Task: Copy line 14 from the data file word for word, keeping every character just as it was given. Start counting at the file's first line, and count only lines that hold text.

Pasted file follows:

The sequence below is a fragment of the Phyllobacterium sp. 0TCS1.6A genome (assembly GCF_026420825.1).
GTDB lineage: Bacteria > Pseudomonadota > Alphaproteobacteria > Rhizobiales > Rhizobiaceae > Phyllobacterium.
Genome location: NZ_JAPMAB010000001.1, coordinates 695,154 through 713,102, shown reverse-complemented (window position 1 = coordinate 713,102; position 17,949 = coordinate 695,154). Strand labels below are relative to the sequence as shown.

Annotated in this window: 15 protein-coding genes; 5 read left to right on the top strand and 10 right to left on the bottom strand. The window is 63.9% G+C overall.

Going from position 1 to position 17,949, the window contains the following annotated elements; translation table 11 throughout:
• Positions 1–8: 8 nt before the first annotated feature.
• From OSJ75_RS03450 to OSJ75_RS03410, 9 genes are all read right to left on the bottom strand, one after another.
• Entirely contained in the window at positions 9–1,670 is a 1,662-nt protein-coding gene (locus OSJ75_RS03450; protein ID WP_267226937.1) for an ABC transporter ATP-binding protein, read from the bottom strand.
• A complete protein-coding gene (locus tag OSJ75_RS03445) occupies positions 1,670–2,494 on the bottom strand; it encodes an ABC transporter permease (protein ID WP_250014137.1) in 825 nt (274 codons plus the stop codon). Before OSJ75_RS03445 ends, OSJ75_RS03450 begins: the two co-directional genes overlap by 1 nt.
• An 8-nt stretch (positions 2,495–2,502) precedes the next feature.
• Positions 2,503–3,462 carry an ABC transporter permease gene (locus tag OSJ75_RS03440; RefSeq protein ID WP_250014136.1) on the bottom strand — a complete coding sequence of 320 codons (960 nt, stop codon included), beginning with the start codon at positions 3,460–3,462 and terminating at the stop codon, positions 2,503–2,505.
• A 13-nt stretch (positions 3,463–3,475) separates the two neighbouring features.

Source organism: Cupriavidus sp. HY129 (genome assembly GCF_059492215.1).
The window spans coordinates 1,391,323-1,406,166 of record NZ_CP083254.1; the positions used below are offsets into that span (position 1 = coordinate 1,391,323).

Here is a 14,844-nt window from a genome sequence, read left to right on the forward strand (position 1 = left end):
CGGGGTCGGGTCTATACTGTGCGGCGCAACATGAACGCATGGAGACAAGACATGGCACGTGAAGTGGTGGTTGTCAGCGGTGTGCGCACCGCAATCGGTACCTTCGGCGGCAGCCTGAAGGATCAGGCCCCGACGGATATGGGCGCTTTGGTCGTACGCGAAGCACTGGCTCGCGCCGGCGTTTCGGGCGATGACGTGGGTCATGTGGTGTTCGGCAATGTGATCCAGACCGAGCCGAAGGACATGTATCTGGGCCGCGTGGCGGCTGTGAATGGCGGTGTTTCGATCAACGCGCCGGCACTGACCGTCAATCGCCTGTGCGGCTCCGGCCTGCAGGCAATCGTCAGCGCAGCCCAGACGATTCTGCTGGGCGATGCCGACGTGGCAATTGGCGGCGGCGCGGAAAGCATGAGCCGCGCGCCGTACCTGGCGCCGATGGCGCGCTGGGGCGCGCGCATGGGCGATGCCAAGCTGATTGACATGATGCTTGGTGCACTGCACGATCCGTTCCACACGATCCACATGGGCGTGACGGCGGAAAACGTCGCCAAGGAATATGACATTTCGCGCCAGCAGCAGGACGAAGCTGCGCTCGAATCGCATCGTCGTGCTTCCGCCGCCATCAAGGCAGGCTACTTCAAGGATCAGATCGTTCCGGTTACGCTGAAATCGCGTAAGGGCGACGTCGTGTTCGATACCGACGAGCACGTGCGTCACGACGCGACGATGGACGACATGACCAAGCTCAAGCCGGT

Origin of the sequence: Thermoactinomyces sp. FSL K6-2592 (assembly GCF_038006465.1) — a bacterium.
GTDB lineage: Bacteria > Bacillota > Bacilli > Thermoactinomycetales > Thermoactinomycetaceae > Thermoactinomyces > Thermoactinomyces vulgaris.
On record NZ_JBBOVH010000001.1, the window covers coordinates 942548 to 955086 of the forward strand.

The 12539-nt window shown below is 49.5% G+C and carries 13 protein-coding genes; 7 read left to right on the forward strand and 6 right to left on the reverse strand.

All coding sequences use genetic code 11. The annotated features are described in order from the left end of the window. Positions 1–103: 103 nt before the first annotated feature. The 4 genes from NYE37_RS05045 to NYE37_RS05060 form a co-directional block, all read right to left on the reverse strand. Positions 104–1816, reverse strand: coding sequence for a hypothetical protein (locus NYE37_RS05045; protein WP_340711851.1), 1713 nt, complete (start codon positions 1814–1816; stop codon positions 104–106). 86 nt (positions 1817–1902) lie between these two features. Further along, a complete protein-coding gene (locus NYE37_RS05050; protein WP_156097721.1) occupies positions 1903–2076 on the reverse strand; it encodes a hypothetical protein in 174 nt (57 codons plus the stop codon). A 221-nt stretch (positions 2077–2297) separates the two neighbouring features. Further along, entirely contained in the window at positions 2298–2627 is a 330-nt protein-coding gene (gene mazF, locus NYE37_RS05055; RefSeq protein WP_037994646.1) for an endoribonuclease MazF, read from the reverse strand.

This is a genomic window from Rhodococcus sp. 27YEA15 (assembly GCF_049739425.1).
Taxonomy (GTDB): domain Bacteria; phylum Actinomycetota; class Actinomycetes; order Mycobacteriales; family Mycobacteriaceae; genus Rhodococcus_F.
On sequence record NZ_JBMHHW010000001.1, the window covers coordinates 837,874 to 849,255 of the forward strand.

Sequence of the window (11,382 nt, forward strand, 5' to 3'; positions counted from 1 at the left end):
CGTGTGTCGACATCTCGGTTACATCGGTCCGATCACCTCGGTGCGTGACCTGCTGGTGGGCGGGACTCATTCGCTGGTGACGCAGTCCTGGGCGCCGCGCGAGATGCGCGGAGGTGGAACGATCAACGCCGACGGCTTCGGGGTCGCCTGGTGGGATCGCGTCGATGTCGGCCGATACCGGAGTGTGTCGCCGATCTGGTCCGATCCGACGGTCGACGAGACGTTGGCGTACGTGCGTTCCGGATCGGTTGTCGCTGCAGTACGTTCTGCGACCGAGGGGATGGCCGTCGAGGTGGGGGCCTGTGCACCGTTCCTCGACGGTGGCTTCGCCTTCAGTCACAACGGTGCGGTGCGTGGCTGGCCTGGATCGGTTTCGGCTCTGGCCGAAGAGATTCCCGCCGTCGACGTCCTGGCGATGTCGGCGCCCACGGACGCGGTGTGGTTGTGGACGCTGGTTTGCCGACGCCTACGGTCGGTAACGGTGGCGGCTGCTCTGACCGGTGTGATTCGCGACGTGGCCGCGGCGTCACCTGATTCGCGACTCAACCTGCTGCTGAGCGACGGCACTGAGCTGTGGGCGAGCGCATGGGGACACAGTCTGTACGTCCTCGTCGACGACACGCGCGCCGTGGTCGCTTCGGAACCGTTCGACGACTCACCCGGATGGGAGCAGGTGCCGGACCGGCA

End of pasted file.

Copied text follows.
The window spans coordinates 1,391,323-1,406,166 of record NZ_CP083254.1; the positions used below are offsets into that span (position 1 = coordinate 1,391,323).